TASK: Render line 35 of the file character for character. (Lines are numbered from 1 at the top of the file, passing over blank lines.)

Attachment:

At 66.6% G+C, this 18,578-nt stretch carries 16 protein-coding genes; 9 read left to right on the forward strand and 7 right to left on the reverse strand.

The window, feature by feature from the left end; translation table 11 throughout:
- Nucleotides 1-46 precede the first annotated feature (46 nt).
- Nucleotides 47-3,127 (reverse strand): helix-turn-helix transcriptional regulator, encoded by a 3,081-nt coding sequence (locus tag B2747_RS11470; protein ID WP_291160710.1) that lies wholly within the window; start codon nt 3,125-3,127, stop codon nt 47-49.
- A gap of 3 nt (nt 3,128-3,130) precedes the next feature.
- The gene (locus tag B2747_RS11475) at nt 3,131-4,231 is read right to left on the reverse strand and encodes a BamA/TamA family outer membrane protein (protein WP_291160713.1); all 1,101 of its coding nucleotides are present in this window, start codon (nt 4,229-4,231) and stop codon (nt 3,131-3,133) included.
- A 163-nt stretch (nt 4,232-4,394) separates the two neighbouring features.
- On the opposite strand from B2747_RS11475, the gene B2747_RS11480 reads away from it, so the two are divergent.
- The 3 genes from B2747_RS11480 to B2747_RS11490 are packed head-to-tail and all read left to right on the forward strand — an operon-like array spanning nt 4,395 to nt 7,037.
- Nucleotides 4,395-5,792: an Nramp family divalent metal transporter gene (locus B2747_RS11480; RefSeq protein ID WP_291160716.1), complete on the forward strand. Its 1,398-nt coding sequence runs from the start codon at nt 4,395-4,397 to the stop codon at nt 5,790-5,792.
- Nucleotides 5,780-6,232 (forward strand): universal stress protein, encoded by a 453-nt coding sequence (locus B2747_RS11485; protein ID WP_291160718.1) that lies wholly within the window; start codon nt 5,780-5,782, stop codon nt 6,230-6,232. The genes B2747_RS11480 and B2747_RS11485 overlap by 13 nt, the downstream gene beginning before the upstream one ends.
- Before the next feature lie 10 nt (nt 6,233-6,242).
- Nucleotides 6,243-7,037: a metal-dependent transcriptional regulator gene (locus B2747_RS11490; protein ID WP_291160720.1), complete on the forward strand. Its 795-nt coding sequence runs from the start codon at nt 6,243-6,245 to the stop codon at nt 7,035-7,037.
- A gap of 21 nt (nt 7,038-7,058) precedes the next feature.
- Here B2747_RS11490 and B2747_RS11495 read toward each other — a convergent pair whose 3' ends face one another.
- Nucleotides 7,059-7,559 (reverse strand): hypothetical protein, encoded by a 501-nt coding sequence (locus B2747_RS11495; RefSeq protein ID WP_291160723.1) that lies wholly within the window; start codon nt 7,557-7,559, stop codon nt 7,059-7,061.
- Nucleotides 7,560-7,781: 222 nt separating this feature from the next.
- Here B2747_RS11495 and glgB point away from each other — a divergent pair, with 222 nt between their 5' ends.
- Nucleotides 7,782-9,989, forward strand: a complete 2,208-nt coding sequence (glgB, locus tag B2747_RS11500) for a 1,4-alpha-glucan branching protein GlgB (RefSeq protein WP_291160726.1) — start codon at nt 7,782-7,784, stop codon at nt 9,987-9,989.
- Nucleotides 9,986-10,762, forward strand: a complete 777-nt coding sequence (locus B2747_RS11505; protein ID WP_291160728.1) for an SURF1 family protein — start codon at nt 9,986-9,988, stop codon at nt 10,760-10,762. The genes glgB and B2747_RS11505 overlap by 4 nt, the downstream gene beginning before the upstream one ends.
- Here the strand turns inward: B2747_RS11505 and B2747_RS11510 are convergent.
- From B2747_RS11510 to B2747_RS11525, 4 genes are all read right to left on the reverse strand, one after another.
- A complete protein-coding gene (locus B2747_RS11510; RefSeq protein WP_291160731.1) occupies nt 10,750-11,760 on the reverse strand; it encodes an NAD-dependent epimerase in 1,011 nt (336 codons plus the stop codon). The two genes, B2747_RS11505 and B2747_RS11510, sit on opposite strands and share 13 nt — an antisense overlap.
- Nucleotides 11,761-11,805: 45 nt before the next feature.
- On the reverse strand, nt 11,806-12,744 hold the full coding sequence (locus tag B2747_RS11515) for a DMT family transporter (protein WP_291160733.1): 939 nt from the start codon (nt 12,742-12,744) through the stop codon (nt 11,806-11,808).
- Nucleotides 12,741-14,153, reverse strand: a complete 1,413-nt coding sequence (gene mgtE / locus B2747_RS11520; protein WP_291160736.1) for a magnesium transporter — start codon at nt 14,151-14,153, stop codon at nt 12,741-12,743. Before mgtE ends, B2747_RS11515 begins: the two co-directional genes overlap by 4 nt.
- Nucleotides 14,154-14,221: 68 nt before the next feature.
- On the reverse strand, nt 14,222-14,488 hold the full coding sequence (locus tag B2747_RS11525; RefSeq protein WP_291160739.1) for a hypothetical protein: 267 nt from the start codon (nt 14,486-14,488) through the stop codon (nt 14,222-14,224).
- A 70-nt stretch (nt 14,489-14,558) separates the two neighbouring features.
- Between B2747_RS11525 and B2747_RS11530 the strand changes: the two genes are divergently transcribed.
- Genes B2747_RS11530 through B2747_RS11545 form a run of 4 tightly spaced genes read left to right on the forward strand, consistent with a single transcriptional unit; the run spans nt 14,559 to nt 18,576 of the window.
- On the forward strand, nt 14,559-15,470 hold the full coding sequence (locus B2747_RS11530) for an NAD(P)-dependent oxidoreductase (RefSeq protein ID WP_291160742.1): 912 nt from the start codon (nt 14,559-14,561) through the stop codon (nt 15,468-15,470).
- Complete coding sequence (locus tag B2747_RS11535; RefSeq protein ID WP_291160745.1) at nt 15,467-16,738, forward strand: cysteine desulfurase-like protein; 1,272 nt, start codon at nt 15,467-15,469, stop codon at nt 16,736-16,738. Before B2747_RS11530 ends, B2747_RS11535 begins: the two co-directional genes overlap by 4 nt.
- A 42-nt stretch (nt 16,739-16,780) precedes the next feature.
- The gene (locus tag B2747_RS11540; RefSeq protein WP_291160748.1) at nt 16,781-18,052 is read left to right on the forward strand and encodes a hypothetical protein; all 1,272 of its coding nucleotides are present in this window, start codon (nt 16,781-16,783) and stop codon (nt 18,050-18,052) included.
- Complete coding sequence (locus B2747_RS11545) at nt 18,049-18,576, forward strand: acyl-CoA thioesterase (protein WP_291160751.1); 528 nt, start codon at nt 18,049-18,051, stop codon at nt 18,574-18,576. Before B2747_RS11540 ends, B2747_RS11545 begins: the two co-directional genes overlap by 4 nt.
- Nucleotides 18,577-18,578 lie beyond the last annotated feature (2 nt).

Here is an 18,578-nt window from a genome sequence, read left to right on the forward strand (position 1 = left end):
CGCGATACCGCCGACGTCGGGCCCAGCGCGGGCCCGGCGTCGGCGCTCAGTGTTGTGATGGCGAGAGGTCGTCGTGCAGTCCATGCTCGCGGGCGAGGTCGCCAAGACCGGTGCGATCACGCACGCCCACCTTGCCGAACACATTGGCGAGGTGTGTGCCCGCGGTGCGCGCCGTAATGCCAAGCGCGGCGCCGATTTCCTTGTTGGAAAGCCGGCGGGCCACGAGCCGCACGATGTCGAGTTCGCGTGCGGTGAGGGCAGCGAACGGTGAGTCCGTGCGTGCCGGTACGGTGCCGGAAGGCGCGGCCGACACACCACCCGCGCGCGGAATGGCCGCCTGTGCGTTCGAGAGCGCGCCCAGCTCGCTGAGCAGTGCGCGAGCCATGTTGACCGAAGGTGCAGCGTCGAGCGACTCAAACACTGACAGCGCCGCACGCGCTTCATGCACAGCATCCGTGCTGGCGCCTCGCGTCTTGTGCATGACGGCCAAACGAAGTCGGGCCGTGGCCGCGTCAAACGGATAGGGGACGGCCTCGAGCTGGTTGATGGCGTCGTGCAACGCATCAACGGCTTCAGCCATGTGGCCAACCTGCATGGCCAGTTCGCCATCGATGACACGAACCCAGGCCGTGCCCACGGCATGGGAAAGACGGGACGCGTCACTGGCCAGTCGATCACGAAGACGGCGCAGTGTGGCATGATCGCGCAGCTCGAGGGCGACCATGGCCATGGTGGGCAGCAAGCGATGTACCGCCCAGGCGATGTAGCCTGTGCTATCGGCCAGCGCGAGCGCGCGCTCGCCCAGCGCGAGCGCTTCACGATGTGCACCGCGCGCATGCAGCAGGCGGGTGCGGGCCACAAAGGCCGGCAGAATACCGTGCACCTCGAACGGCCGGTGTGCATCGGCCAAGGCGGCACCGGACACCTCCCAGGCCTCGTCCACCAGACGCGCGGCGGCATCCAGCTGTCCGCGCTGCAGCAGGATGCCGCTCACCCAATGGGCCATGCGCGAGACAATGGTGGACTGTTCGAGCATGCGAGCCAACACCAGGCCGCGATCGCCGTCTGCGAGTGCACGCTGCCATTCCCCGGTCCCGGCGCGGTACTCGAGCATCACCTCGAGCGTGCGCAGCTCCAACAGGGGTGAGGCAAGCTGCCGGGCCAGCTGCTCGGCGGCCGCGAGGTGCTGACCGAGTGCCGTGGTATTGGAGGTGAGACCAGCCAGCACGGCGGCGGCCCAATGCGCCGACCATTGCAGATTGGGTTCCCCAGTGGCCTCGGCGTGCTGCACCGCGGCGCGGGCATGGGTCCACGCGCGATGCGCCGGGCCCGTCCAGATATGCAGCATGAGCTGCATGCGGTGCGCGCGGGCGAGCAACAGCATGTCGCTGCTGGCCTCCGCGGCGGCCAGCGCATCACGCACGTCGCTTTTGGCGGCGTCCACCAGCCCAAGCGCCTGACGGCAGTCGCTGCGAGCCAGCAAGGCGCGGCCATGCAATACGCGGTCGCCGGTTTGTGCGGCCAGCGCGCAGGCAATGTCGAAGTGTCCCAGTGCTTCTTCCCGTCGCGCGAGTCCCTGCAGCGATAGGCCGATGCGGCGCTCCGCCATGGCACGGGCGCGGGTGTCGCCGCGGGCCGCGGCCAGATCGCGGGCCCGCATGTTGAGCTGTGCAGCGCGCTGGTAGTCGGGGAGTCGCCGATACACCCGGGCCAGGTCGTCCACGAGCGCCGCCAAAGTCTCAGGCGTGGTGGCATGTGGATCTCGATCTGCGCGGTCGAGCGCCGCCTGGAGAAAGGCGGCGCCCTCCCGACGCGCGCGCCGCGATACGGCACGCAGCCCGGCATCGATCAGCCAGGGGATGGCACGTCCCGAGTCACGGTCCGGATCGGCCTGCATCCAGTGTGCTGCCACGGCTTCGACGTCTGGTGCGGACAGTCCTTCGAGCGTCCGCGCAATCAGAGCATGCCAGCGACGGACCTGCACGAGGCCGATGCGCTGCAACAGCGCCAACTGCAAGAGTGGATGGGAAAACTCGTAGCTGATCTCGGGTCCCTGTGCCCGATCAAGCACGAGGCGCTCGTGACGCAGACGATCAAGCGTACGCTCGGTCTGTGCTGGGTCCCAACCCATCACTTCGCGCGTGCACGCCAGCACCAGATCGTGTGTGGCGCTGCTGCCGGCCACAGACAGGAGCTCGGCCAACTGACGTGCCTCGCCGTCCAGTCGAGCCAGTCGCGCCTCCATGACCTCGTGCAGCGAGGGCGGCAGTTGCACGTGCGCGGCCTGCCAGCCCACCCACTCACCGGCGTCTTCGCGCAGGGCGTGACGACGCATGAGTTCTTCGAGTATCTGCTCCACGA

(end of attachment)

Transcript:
- The gene (locus tag B2747_RS11540; RefSeq protein WP_291160748.1) at nt 16,781-18,052 is read left to right on the forward strand and encodes a hypothetical protein; all 1,272 of its coding nucleotides are present in this window, start codon (nt 16,781-16,783) and stop codon (nt 18,050-18,052) included.